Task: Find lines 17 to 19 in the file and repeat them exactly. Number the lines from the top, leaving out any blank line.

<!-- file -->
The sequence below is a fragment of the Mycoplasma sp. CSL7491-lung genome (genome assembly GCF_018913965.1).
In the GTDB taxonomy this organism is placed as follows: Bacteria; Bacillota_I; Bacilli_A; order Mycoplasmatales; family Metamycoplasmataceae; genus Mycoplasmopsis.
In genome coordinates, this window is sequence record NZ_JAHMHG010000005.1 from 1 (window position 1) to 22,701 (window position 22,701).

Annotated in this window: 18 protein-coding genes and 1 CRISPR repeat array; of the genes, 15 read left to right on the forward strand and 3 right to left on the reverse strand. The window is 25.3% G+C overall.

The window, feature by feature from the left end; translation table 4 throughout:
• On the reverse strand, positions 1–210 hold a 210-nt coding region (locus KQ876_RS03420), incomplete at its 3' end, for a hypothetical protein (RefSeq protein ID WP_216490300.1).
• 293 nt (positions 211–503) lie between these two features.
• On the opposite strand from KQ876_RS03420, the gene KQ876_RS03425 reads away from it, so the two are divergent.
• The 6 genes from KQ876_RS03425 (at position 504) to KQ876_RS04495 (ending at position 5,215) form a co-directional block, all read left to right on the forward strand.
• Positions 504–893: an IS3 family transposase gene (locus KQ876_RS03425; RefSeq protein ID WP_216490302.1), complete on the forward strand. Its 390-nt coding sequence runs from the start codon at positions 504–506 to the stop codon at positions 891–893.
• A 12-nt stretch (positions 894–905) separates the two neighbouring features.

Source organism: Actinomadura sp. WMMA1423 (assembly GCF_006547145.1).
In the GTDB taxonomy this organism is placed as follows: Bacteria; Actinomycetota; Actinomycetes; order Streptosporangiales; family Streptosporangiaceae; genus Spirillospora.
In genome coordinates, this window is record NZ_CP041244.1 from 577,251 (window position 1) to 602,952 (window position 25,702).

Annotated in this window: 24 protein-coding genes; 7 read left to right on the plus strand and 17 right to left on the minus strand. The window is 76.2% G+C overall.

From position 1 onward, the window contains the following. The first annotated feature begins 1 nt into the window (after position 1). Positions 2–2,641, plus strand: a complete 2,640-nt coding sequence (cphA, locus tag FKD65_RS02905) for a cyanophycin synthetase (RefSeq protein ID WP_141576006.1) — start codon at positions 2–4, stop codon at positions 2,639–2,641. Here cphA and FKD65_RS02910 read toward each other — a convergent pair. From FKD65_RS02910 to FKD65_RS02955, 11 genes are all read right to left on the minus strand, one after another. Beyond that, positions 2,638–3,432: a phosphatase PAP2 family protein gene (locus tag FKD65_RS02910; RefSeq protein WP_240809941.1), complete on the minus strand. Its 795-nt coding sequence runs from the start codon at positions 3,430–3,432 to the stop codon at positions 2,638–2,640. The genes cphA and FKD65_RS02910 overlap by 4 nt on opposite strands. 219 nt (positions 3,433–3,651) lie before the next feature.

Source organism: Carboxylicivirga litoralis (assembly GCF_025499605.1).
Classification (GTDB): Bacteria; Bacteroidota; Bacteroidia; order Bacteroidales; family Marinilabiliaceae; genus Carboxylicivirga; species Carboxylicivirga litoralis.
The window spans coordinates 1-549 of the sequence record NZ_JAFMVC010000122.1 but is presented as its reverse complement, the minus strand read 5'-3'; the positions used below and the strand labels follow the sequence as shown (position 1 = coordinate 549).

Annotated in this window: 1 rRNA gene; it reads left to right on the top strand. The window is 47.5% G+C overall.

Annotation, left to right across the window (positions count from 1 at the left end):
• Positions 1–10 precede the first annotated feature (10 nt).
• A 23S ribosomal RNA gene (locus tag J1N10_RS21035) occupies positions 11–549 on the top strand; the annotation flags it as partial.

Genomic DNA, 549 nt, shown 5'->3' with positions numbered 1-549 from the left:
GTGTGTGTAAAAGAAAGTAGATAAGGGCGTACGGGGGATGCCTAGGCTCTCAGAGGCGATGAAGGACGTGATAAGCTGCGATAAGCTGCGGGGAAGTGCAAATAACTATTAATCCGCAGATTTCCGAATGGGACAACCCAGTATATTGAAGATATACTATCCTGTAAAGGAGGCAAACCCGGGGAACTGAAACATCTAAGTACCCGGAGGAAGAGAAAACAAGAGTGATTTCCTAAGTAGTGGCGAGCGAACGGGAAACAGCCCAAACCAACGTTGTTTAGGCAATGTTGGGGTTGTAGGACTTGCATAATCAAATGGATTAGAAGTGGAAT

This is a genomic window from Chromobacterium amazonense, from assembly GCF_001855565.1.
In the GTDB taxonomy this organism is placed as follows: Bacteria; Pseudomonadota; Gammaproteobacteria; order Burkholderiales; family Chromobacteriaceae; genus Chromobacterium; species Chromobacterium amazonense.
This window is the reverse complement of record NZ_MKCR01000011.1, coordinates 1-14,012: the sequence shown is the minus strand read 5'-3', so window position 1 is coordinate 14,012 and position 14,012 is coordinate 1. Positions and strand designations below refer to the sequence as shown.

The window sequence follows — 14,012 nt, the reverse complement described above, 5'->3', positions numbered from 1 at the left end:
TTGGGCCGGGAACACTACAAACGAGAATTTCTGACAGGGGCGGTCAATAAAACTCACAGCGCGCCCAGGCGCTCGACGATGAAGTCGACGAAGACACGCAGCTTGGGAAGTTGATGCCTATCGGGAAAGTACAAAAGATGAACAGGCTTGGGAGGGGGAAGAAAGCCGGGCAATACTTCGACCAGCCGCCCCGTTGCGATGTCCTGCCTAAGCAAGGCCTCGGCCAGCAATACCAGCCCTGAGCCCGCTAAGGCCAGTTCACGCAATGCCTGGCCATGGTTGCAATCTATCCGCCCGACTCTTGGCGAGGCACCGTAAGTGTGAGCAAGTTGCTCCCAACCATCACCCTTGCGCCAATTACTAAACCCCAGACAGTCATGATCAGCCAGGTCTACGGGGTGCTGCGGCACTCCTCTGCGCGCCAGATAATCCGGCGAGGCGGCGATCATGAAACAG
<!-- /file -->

Source organism: Carboxylicivirga litoralis (assembly GCF_025499605.1).
Classification (GTDB): Bacteria; Bacteroidota; Bacteroidia; order Bacteroidales; family Marinilabiliaceae; genus Carboxylicivirga; species Carboxylicivirga litoralis.
The window spans coordinates 1-549 of the sequence record NZ_JAFMVC010000122.1 but is presented as its reverse complement, the minus strand read 5'-3'; the positions used below and the strand labels follow the sequence as shown (position 1 = coordinate 549).